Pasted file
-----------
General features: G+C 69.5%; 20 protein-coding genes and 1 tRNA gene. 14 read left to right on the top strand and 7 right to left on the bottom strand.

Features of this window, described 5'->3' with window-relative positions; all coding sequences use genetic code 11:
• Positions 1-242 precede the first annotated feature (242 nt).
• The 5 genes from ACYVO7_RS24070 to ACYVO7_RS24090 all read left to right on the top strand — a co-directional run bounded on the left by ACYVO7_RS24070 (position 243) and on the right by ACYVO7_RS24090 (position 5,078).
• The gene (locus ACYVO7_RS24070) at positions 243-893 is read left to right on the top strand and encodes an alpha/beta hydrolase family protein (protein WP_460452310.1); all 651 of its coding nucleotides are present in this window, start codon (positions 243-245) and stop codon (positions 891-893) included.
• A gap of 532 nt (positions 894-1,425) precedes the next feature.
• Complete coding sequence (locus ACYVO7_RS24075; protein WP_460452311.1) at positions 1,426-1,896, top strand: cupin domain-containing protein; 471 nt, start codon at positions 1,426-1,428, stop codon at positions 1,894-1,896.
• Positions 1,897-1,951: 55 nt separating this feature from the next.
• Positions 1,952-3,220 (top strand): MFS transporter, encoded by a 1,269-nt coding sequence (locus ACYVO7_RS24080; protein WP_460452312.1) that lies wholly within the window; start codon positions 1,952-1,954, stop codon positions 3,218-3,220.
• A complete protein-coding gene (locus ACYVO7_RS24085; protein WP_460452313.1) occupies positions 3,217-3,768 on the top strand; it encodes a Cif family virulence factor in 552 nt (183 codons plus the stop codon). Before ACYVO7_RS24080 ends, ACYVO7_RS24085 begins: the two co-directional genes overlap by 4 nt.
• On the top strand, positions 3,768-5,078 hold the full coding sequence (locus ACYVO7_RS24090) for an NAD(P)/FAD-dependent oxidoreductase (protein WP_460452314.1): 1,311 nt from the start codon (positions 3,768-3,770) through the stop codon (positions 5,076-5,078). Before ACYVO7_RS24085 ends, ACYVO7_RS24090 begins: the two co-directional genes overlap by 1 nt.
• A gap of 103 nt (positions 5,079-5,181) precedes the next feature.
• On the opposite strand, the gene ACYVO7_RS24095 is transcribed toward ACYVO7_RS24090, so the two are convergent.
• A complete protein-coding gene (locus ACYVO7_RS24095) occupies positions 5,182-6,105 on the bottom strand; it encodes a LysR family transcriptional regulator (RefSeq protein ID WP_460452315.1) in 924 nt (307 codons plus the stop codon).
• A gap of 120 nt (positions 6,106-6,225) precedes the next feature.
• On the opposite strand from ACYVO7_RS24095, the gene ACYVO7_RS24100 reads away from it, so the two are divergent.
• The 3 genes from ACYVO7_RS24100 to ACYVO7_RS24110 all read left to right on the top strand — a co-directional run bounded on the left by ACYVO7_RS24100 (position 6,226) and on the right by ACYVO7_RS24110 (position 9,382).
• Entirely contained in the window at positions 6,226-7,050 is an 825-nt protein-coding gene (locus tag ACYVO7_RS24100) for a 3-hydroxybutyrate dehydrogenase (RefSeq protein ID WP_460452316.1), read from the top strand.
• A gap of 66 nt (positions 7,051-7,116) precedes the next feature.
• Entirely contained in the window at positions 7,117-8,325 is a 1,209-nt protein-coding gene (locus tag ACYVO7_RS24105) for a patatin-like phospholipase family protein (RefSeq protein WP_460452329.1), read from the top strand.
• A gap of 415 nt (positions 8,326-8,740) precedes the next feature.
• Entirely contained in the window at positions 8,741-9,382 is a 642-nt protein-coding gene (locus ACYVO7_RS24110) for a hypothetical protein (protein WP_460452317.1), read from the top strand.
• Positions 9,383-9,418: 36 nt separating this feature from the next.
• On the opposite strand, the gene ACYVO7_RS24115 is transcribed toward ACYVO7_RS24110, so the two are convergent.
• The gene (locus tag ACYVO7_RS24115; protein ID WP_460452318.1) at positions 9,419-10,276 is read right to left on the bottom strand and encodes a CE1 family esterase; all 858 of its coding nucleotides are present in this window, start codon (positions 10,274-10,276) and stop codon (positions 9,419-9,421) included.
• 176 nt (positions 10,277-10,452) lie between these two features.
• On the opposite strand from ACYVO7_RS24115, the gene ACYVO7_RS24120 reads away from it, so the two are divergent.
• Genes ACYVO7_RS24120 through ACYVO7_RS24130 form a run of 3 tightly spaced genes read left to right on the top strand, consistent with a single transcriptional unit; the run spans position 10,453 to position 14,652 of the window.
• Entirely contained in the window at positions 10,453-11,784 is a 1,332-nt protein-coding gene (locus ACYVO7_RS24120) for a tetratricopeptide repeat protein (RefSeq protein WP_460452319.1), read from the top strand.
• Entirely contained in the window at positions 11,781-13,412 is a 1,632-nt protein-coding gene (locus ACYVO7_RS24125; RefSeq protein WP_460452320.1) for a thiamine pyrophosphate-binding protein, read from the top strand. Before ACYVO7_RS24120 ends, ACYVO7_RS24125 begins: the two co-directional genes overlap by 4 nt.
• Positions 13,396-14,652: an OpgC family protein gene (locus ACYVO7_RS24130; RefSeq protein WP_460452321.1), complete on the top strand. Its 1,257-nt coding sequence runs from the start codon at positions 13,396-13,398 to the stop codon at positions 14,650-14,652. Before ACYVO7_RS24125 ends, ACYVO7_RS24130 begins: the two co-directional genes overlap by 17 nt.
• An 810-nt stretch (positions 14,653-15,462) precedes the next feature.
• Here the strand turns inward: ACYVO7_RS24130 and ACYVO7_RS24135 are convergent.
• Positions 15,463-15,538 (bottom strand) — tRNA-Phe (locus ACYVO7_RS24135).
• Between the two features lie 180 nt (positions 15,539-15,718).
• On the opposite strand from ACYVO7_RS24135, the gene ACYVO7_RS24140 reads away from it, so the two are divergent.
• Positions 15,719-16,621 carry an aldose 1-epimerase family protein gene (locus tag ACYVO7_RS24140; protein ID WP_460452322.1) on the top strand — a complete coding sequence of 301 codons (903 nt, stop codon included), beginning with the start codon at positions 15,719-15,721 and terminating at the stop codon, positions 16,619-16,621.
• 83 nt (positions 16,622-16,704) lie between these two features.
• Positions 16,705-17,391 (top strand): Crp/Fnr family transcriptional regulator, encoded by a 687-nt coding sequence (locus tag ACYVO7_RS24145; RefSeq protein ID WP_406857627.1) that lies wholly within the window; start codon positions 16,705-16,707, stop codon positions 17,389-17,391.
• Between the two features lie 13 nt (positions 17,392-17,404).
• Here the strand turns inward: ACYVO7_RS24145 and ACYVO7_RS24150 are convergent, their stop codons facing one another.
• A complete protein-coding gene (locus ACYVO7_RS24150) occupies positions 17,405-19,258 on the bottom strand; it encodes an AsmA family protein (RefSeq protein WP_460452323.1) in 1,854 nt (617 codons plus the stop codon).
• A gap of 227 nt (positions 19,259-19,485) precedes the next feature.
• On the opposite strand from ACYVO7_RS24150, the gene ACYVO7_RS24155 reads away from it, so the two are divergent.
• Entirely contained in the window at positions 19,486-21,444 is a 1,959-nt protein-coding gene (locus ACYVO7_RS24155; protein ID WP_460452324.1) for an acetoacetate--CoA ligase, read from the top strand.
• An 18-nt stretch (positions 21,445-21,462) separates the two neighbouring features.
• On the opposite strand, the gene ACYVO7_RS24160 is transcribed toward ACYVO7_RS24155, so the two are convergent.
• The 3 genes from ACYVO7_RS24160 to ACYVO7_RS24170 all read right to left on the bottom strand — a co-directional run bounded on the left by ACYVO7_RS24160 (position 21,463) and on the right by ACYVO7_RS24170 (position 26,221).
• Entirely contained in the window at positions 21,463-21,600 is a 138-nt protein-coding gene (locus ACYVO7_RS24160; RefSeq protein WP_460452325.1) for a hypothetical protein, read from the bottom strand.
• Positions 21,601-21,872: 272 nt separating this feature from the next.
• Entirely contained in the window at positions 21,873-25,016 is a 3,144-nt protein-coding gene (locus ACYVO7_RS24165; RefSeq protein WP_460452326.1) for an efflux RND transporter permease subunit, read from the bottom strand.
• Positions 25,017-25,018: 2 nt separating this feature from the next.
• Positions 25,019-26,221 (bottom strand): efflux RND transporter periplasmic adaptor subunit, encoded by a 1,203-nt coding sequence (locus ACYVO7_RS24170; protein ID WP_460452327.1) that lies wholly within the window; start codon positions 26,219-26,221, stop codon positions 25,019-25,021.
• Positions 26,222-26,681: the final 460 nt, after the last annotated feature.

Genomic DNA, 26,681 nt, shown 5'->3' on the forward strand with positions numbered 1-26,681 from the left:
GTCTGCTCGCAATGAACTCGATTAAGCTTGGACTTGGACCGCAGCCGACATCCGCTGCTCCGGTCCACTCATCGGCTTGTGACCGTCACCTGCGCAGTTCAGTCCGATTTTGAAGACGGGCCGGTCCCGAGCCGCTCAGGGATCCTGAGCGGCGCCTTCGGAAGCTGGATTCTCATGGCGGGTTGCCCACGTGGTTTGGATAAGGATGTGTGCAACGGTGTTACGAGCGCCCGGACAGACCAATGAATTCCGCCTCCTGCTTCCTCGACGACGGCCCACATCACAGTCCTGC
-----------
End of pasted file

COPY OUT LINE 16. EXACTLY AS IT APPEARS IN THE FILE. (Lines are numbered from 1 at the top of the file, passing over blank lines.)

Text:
• On the opposite strand from ACYVO7_RS24095, the gene ACYVO7_RS24100 reads away from it, so the two are divergent.